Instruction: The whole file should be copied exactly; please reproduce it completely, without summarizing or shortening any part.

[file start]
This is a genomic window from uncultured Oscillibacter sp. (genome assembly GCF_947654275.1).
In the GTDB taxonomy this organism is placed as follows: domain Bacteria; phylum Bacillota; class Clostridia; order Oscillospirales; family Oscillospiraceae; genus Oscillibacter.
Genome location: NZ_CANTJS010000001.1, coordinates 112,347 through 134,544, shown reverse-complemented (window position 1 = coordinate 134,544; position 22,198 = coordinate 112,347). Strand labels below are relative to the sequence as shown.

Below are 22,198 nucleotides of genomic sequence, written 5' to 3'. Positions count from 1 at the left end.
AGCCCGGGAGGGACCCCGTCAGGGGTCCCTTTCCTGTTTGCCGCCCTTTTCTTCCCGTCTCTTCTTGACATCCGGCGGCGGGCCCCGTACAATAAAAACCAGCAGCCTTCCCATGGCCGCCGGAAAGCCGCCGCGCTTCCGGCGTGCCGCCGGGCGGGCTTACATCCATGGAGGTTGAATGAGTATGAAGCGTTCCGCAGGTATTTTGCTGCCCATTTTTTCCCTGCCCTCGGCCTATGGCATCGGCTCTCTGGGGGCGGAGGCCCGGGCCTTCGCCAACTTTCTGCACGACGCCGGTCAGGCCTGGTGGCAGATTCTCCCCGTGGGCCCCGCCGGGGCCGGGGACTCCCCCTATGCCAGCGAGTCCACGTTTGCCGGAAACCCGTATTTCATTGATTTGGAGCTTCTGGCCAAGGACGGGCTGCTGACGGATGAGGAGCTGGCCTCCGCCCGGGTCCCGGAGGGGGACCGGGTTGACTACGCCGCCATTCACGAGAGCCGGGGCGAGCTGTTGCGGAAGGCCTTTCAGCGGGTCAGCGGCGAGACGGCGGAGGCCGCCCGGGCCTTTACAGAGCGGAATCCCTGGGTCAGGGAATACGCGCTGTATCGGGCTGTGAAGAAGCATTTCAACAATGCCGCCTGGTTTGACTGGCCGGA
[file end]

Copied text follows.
This is a genomic window from uncultured Oscillibacter sp. (genome assembly GCF_947654275.1).
In the GTDB taxonomy this organism is placed as follows: domain Bacteria; phylum Bacillota; class Clostridia; order Oscillospirales; family Oscillospiraceae; genus Oscillibacter.
Genome location: NZ_CANTJS010000001.1, coordinates 112,347 through 134,544, shown reverse-complemented (window position 1 = coordinate 134,544; position 22,198 = coordinate 112,347). Strand labels below are relative to the sequence as shown.

Below are 22,198 nucleotides of genomic sequence, written 5' to 3'. Positions count from 1 at the left end.
AGCCCGGGAGGGACCCCGTCAGGGGTCCCTTTCCTGTTTGCCGCCCTTTTCTTCCCGTCTCTTCTTGACATCCGGCGGCGGGCCCCGTACAATAAAAACCAGCAGCCTTCCCATGGCCGCCGGAAAGCCGCCGCGCTTCCGGCGTGCCGCCGGGCGGGCTTACATCCATGGAGGTTGAATGAGTATGAAGCGTTCCGCAGGTATTTTGCTGCCCATTTTTTCCCTGCCCTCGGCCTATGGCATCGGCTCTCTGGGGGCGGAGGCCCGGGCCTTCGCCAACTTTCTGCACGACGCCGGTCAGGCCTGGTGGCAGATTCTCCCCGTGGGCCCCGCCGGGGCCGGGGACTCCCCCTATGCCAGCGAGTCCACGTTTGCCGGAAACCCGTATTTCATTGATTTGGAGCTTCTGGCCAAGGACGGGCTGCTGACGGATGAGGAGCTGGCCTCCGCCCGGGTCCCGGAGGGGGACCGGGTTGACTACGCCGCCATTCACGAGAGCCGGGGCGAGCTGTTGCGGAAGGCCTTTCAGCGGGTCAGCGGCGAGACGGCGGAGGCCGCCCGGGCCTTTACAGAGCGGAATCCCTGGGTCAGGGAATACGCGCTGTATCGGGCTGTGAAGAAGCATTTCAACAATGCCGCCTGGTTTGACTGGCCGGA